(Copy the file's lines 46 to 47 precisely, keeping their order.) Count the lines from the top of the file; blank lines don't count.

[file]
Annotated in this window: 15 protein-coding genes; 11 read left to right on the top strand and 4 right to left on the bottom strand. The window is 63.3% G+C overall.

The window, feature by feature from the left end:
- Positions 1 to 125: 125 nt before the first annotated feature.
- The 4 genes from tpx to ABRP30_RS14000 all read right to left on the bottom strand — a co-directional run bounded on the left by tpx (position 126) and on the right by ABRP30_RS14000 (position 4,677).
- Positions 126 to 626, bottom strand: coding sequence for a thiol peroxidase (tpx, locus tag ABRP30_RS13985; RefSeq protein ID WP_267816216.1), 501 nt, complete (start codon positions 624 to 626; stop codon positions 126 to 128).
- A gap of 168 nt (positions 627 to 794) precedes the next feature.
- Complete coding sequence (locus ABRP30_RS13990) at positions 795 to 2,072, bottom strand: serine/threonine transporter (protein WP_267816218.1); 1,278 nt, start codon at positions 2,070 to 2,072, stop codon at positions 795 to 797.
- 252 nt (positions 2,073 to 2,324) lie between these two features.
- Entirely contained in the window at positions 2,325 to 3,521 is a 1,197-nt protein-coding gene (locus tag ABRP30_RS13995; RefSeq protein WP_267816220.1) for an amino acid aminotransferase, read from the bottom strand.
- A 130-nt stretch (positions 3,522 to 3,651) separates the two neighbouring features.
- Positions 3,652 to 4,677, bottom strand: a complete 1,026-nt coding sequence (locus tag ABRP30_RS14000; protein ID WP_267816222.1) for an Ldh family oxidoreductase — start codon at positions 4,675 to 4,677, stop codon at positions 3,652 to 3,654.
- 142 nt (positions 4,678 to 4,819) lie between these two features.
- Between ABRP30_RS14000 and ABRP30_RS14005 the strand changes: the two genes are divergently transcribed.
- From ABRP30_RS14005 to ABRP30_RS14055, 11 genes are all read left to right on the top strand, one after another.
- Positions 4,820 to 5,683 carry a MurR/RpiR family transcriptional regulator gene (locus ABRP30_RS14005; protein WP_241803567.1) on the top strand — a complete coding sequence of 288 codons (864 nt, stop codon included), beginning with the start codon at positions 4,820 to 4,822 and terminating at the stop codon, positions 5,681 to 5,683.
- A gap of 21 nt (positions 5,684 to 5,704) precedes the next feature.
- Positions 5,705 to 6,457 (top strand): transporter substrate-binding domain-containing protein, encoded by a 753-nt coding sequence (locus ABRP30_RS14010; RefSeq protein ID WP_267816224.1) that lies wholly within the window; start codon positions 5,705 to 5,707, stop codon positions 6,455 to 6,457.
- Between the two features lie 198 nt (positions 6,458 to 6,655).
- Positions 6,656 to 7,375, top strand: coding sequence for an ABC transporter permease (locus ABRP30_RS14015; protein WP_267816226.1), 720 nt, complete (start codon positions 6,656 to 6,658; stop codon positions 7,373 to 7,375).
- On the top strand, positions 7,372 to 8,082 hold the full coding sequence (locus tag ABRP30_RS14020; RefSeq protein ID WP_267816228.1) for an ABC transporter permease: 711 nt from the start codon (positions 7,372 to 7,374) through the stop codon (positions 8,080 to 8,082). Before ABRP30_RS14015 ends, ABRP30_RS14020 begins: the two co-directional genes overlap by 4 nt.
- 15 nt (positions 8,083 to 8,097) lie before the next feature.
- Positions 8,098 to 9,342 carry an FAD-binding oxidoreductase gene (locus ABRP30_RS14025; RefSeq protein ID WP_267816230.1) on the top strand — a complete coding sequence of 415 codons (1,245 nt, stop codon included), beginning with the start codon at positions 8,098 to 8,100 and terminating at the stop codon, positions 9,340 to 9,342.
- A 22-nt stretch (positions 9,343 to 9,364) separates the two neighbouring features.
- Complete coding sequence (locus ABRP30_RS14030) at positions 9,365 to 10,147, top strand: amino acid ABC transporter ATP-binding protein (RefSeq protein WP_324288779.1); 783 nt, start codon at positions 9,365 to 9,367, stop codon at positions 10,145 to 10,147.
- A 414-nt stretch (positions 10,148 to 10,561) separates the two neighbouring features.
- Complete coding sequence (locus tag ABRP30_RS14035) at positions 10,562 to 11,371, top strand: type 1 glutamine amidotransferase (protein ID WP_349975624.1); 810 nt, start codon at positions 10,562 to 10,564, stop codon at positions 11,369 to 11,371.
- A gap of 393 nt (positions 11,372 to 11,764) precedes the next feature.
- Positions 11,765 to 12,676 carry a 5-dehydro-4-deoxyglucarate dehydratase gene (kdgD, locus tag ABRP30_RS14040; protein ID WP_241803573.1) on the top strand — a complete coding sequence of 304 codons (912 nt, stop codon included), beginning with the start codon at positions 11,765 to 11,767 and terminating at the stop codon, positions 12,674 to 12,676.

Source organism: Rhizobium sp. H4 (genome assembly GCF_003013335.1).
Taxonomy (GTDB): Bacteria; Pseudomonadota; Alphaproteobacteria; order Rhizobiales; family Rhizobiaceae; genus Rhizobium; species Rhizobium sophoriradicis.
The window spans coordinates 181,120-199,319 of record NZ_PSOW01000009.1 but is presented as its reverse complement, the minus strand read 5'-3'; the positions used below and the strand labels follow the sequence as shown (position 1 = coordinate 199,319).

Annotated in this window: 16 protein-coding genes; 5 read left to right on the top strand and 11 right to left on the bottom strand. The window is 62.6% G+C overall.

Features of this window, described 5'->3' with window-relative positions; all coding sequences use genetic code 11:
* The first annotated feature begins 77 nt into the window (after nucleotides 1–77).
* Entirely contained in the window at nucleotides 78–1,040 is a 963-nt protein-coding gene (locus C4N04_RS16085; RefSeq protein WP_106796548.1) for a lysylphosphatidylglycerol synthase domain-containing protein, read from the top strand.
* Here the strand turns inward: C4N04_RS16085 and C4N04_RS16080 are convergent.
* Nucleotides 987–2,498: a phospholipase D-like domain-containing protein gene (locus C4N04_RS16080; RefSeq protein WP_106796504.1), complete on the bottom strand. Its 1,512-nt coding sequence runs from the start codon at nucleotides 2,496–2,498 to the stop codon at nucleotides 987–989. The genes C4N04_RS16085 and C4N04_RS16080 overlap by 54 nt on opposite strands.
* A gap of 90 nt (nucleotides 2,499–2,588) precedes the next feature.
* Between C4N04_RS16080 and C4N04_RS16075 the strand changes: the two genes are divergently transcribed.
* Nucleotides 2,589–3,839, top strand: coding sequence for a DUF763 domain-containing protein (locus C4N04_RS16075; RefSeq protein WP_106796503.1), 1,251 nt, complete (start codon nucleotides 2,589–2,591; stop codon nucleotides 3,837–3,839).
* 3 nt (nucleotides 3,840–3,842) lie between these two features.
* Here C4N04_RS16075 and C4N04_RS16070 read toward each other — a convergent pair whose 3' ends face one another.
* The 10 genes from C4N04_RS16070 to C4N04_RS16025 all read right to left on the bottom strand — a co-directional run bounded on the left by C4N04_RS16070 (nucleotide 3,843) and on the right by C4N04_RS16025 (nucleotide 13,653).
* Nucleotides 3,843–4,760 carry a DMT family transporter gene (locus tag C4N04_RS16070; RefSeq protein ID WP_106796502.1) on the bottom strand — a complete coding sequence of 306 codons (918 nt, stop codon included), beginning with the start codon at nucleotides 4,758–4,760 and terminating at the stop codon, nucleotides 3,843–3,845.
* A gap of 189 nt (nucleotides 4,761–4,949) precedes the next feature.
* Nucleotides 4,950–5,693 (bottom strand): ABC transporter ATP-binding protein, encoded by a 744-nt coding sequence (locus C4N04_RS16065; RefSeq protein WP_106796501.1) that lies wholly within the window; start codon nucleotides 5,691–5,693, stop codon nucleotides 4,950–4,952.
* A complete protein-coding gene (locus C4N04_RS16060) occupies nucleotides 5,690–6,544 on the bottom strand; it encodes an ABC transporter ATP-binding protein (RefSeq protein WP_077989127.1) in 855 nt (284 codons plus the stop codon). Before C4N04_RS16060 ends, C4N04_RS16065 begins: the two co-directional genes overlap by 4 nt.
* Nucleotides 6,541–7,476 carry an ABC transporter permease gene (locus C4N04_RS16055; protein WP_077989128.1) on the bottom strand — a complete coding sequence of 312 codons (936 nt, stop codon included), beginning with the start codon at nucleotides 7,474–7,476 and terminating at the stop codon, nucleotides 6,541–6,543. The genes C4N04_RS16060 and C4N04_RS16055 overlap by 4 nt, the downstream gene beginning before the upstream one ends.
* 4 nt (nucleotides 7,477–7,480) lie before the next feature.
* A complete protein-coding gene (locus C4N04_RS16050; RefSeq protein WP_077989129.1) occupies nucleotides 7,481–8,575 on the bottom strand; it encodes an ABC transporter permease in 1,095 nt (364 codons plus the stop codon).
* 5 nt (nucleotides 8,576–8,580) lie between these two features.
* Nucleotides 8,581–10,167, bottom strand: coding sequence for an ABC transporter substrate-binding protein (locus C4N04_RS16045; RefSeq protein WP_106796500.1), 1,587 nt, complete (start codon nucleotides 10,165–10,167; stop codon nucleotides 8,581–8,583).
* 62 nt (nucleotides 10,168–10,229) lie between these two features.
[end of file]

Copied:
* Nucleotides 4,950–5,693 (bottom strand): ABC transporter ATP-binding protein, encoded by a 744-nt coding sequence (locus C4N04_RS16065; RefSeq protein WP_106796501.1) that lies wholly within the window; start codon nucleotides 5,691–5,693, stop codon nucleotides 4,950–4,952.
* A complete protein-coding gene (locus C4N04_RS16060) occupies nucleotides 5,690–6,544 on the bottom strand; it encodes an ABC transporter ATP-binding protein (RefSeq protein WP_077989127.1) in 855 nt (284 codons plus the stop codon). Before C4N04_RS16060 ends, C4N04_RS16065 begins: the two co-directional genes overlap by 4 nt.